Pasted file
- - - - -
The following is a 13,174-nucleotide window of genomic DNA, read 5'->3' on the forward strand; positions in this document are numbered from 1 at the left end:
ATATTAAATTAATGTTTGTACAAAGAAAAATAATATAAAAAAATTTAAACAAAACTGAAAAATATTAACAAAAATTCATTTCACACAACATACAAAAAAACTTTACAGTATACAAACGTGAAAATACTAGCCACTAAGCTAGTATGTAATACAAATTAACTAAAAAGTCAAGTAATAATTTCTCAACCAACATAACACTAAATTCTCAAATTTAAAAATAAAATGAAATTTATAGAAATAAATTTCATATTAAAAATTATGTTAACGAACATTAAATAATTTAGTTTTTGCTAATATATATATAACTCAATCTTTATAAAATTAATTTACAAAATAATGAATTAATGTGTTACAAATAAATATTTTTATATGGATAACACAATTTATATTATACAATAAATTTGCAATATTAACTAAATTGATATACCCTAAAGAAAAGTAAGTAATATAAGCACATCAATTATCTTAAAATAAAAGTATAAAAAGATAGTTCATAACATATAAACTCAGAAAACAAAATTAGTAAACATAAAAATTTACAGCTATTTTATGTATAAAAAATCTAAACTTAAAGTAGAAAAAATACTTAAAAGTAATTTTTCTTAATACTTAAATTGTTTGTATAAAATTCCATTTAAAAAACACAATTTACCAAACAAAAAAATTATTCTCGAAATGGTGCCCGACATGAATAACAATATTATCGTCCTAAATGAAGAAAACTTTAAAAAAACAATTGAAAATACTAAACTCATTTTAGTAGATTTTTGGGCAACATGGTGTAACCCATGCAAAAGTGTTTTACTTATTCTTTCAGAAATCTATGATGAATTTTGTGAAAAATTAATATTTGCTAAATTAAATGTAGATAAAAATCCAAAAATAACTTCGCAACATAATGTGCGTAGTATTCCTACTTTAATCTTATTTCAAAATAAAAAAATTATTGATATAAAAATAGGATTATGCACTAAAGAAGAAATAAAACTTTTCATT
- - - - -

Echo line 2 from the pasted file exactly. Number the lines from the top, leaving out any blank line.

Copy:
ATATTAAATTAATGTTTGTACAAAGAAAAATAATATAAAAAAATTTAAACAAAACTGAAAAATATTAACAAAAATTCATTTCACACAACATACAAAAAAACTTTACAGTATACAAACGTGAAAATACTAGCCACTAAGCTAGTATGTAATACAAATTAACTAAAAAGTCAAGTAATAATTTCTCAACCAACATAACACTAAATTCTCAAATTTAAAAATAAAATGAAATTTATAGAAATAAATTTCATATTAAAAATTATGTTAACGAACATTAAATAATTTAGTTTTTGCTAATATATATATAACTCAATCTTTATAAAATTAATTTACAAAATAATGAATTAATGTGTTACAAATAAATATTTTTATATGGATAACACAATTTATATTATACAATAAATTTGCAATATTAACTAAATTGATATACCCTAAAGAAAAGTAAGTAATATAAGCACATCAATTATCTTAAAATAAAAGTATAAAAAGATAGTTCATAACATATAAACTCAGAAAACAAAATTAGTAAACATAAAAATTTACAGCTATTTTATGTATAAAAAATCTAAACTTAAAGTAGAAAAAATACTTAAAAGTAATTTTTCTTAATACTTAAATTGTTTGTATAAAATTCCATTTAAAAAACACAATTTACCAAACAAAAAAATTATTCTCGAAATGGTGCCCGACATGAATAACAATATTATCGTCCTAAATGAAGAAAACTTTAAAAAAACAATTGAAAATACTAAACTCATTTTAGTAGATTTTTGGGCAACATGGTGTAACCCATGCAAAAGTGTTTTACTTATTCTTTCAGAAATCTATGATGAATTTTGTGAAAAATTAATATTTGCTAAATTAAATGTAGATAAAAATCCAAAAATAACTTCGCAACATAATGTGCGTAGTATTCCTACTTTAATCTTATTTCAAAATAAAAAAATTATTGATATAAAAATAGGATTATGCACTAAAGAAGAAATAAAACTTTTCATT